Even by this conservative calculation, it is clear that the vast majority of today’s elected officials, journalists, professors, and teachers are directly or indirectly exposed to the Self-Esteem Gospel, in some cases more intensely and effectively than they were taught the religious values of previous generations! And many of them seem to have learned their lessons well.
Though the sad legacy of the Self-Esteem Movement is too multifaceted to be detailed in several volumes let alone one brief essay, it is nevertheless possible to glimpse that legacy in the absurdities presently troubling and even outraging the American people.
Democrat leaders Nancy Pelosi, Barack Obama, Joe Biden, John Kerry, Chuck Schumer, and others proclaiming in 2006 that we need a wall on our southern border and a stronger stand on “illegal aliens” entering the country, and then a decade later completely reversing themselves, denouncing President Trump’s plan for a wall (Pelosi has called it “immoral”) and abandoning the term “illegal aliens” altogether—all this without explaining their inconsistency! My guess: they are faithfully following the Self-Esteem Credo and never entertaining the possibility that their thinking might be flawed or their behavior questionable.
The legion of journalists who evidently believe that they need never examine their professional behavior lest they find something wrong with it, feel guilty, and lose their precious self-esteem. Thus, they never ask themselves, “Am I following journalism’s code of ethics and keeping my opinions out of my reporting?” Nor do they ask whether it might be wrong to repeat Democrat talking points as if they were their own judgments—for example, saying the President “manufactured a crisis” at the border, or calling the wall his “vanity project” as dozens of them did immediately after Democrat officials did.
The innumerable professors who spend class time proselytizing for their personal political, philosophical, and religious views rather than covering the course material they are paid to teach; and even, all too often, lowering the grades of students who dare challenge them. From all appearances, these professors evidently never wonder whether their behavior contradicts the very purpose of education and violates their obligation to students. What could possibly explain how such highly educated individuals could be so ethically deficient? The habit of focusing their critical thinking on other people, never on themselves, so as to maintain the self-esteem they learned is paramount.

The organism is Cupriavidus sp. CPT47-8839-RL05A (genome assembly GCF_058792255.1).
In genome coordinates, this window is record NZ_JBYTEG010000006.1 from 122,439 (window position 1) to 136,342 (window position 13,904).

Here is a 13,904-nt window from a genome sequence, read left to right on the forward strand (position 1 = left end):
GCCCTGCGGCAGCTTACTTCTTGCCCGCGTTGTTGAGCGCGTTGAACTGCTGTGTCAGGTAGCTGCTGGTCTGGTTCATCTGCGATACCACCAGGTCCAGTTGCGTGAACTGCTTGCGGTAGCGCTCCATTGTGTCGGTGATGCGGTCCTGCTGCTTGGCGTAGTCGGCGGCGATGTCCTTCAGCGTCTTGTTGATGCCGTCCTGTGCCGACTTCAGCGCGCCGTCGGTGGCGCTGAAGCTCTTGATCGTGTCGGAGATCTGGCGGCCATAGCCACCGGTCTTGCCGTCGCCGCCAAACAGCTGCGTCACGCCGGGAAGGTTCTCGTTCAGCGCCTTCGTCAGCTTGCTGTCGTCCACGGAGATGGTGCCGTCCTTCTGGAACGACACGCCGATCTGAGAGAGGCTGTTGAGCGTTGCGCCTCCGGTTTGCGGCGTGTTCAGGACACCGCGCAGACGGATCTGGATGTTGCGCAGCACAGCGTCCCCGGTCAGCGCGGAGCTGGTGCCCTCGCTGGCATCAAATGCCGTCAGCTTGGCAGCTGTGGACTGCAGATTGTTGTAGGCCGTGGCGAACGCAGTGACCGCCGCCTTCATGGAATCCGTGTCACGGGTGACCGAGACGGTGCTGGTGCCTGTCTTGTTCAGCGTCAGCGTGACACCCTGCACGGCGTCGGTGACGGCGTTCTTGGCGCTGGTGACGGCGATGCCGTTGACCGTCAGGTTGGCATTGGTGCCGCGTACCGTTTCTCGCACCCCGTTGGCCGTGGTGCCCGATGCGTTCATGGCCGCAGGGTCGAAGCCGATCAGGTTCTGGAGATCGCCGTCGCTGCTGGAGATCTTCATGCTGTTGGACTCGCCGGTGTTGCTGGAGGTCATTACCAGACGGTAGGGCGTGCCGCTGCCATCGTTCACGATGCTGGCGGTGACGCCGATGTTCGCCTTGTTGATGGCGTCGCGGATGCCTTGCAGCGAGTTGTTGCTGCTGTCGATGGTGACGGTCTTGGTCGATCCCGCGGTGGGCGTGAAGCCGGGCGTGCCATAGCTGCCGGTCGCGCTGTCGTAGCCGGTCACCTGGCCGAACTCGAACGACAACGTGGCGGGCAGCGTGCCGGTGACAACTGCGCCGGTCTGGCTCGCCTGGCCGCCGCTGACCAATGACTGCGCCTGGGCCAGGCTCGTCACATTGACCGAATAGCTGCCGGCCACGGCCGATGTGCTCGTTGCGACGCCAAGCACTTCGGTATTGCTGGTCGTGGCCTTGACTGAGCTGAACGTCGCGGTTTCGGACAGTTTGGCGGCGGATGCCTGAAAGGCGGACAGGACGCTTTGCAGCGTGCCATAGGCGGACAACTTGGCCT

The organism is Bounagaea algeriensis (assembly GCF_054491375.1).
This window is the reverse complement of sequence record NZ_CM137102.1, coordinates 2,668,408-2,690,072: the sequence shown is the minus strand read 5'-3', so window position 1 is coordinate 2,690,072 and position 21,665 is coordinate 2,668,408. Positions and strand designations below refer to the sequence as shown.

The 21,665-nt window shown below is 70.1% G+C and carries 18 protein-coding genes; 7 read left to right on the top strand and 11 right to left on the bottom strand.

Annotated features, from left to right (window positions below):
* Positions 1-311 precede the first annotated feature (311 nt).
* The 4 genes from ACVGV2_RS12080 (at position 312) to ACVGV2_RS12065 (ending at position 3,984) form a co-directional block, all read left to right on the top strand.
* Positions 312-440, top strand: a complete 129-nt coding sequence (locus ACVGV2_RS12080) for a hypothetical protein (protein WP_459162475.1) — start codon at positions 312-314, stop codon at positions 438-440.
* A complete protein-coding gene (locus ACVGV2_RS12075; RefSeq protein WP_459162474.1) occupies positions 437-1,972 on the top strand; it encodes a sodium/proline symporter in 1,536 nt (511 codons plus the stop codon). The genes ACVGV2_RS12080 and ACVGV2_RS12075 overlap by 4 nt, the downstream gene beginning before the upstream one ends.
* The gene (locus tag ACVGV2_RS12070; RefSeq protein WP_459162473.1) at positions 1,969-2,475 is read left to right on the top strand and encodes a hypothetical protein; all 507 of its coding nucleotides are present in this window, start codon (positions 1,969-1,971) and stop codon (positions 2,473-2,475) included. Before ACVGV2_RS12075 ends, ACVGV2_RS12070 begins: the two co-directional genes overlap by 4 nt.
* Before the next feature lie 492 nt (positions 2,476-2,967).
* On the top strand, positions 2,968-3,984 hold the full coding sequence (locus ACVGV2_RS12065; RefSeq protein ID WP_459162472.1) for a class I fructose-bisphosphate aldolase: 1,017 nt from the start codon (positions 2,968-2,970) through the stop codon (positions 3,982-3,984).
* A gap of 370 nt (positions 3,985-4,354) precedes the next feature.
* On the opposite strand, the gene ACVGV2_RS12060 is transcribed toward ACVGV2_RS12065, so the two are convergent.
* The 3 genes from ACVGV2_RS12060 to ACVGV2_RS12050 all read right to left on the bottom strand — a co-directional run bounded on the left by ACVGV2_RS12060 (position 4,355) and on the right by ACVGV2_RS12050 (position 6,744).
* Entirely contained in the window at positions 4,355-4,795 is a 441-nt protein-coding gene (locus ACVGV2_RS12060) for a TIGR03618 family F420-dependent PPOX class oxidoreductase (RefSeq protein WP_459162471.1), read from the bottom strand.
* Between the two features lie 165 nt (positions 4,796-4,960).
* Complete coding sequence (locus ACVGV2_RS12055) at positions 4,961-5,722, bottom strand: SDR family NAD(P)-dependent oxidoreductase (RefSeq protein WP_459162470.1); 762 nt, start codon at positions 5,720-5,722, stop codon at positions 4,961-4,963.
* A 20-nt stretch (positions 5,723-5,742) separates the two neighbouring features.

The impact of the Self-Esteem Movement on American education and culture also explains the self-centered intransigence that prevents elected officials from addressing the nation’s problems and seeking solutions across the partisan divide. It explains, as well, the lack of tolerance, civility, and respect for others that has become prevalent in American society.
Barbara Lerner’s warning, almost thirty years ago, that “excessive self-esteem” can wreak havoc, not just in individual lives, but in “whole societies” has proved prophetic. And the antidote, as she suggested, lies in the insight of Alfred Binet that we should be teaching our young people and practicing ourselves, not self-esteem, but self-criticism because that is “the essence of intelligence, the master key that unlock[s] the doors to competence and excellence alike.”
Copyright © 2019 by Vincent Ryan Ruggiero. All rights reserved